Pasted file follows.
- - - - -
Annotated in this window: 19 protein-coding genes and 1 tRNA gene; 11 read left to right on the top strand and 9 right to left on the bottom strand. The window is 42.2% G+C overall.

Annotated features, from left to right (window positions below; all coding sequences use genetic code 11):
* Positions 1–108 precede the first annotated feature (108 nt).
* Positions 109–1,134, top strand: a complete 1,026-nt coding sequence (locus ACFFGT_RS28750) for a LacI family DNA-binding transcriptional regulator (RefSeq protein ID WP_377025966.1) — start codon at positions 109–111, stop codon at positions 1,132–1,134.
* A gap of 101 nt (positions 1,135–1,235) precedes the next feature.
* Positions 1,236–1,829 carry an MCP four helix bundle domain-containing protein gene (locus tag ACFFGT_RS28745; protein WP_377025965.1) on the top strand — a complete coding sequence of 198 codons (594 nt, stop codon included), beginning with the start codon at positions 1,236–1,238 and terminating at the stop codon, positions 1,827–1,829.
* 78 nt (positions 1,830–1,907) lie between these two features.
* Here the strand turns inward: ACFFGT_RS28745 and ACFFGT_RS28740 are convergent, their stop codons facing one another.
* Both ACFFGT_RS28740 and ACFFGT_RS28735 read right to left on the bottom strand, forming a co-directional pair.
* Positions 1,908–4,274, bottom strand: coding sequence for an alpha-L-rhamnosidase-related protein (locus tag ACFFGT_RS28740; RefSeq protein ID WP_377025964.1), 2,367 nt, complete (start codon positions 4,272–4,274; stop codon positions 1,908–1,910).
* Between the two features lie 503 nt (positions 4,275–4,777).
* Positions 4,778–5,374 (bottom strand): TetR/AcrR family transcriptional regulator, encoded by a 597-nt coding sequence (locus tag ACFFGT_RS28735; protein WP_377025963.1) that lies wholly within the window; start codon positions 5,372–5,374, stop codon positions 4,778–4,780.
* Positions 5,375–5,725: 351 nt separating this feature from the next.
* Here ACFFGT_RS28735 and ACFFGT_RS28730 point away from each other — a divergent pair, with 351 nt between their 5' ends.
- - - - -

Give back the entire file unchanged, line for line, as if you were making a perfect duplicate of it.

Annotated in this window: 19 protein-coding genes and 1 tRNA gene; 11 read left to right on the top strand and 9 right to left on the bottom strand. The window is 42.2% G+C overall.

Annotated features, from left to right (window positions below; all coding sequences use genetic code 11):
* Positions 1–108 precede the first annotated feature (108 nt).
* Positions 109–1,134, top strand: a complete 1,026-nt coding sequence (locus ACFFGT_RS28750) for a LacI family DNA-binding transcriptional regulator (RefSeq protein ID WP_377025966.1) — start codon at positions 109–111, stop codon at positions 1,132–1,134.
* A gap of 101 nt (positions 1,135–1,235) precedes the next feature.
* Positions 1,236–1,829 carry an MCP four helix bundle domain-containing protein gene (locus tag ACFFGT_RS28745; protein WP_377025965.1) on the top strand — a complete coding sequence of 198 codons (594 nt, stop codon included), beginning with the start codon at positions 1,236–1,238 and terminating at the stop codon, positions 1,827–1,829.
* 78 nt (positions 1,830–1,907) lie between these two features.
* Here the strand turns inward: ACFFGT_RS28745 and ACFFGT_RS28740 are convergent, their stop codons facing one another.
* Both ACFFGT_RS28740 and ACFFGT_RS28735 read right to left on the bottom strand, forming a co-directional pair.
* Positions 1,908–4,274, bottom strand: coding sequence for an alpha-L-rhamnosidase-related protein (locus tag ACFFGT_RS28740; RefSeq protein ID WP_377025964.1), 2,367 nt, complete (start codon positions 4,272–4,274; stop codon positions 1,908–1,910).
* Between the two features lie 503 nt (positions 4,275–4,777).
* Positions 4,778–5,374 (bottom strand): TetR/AcrR family transcriptional regulator, encoded by a 597-nt coding sequence (locus tag ACFFGT_RS28735; protein WP_377025963.1) that lies wholly within the window; start codon positions 5,372–5,374, stop codon positions 4,778–4,780.
* Positions 5,375–5,725: 351 nt separating this feature from the next.
* Here ACFFGT_RS28735 and ACFFGT_RS28730 point away from each other — a divergent pair, with 351 nt between their 5' ends.